Climate Change and Fracking

In October 2015, Ms Leadsom told a journalist from that:

"When I first came to this job [Minister of State for Energy] one of my two questions was: 'Is climate change real?' and the other was 'Is hydraulic fracturing safe?' And on both of those questions I now am completely persuaded."[17]

Online Censorship

In August 2012, Ms Leadson contributed a short article to New Statesman in support of increased online censorship[18]. In the article she proposed several methods of how this could be achieved, for example, in her final paragraph she wrote:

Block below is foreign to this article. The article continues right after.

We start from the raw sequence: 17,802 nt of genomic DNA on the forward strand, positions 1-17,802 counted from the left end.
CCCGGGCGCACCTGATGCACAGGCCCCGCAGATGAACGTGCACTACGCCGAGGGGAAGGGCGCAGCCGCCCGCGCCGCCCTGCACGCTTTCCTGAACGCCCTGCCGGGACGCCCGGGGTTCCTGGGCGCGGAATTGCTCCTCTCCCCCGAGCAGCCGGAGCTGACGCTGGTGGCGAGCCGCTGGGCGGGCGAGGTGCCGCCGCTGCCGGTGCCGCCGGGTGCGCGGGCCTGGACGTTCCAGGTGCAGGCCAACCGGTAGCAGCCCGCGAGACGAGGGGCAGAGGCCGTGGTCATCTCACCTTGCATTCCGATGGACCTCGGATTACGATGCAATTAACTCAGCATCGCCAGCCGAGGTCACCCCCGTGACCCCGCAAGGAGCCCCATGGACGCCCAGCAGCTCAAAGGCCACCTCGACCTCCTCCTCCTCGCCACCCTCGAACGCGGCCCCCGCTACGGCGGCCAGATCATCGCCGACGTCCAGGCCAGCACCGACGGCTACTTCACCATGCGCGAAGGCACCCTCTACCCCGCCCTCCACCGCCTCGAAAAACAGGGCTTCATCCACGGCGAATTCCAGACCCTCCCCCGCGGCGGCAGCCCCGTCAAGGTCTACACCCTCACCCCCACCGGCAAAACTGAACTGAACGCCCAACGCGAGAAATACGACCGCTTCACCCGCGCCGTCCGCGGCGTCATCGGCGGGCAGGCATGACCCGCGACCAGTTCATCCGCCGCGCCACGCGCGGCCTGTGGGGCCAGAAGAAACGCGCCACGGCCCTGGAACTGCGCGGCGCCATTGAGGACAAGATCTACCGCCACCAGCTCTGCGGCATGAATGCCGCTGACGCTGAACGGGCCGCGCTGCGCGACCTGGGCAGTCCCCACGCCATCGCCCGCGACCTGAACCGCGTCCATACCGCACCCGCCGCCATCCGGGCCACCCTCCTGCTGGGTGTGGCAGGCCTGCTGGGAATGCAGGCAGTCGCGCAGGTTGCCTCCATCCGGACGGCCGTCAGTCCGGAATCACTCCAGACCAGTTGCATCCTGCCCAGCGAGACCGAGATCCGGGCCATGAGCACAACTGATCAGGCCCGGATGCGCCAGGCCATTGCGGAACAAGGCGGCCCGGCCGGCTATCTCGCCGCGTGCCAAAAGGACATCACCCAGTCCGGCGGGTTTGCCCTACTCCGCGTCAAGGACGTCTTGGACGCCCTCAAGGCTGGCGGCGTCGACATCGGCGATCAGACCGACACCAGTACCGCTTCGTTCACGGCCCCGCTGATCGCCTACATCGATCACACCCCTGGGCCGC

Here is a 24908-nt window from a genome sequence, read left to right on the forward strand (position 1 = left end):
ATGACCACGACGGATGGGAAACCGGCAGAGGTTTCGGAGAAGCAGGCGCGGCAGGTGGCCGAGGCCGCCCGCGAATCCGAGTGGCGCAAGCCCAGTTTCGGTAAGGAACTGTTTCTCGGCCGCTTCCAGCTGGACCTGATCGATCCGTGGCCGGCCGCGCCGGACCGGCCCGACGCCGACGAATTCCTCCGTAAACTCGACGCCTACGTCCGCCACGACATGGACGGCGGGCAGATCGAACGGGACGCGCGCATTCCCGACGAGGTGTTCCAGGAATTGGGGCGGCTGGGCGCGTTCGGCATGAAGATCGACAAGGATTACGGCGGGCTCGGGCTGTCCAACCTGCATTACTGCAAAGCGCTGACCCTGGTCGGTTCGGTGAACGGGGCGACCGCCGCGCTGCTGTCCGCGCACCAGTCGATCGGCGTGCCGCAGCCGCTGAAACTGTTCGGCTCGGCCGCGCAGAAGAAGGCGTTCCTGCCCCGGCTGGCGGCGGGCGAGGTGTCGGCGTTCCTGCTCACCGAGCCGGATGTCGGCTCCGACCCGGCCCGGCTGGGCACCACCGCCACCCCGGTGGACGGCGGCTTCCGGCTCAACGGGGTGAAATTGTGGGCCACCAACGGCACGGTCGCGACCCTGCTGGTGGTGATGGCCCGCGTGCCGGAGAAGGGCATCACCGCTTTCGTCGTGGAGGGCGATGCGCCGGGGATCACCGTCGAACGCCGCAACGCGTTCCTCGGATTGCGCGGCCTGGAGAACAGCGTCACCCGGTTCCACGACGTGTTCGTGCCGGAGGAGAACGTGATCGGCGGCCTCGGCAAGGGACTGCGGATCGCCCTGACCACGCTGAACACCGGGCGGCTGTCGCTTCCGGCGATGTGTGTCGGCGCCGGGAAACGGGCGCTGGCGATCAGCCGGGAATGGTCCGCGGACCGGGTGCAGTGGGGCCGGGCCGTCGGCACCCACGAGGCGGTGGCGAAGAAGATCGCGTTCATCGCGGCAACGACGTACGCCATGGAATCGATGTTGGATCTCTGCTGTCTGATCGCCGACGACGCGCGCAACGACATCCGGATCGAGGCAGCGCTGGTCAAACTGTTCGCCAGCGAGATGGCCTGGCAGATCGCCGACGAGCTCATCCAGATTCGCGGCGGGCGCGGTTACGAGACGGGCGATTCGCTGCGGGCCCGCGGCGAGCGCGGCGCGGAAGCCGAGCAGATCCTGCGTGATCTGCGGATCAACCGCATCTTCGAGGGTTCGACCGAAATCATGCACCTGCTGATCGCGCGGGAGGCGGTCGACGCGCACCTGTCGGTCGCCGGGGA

"There is a view that the internet is in need of a monitor for obscene and adult websites. Outside of cyberspace, we have bodies such as Ofcom and the British Board of Film Classification that continually work to ensure our children are not exposed to the wrong things. This could be implemented in some way online, whereby a website would have to have its content "rated" before being accessible online. While it sounds like a massive leap, the majority of new websites already go through testing when they are hosted to make sure that a site is intact and that files and content are free of viruses. This would simply be adding another check to the list, and in reality it is a burden already carried by film makers."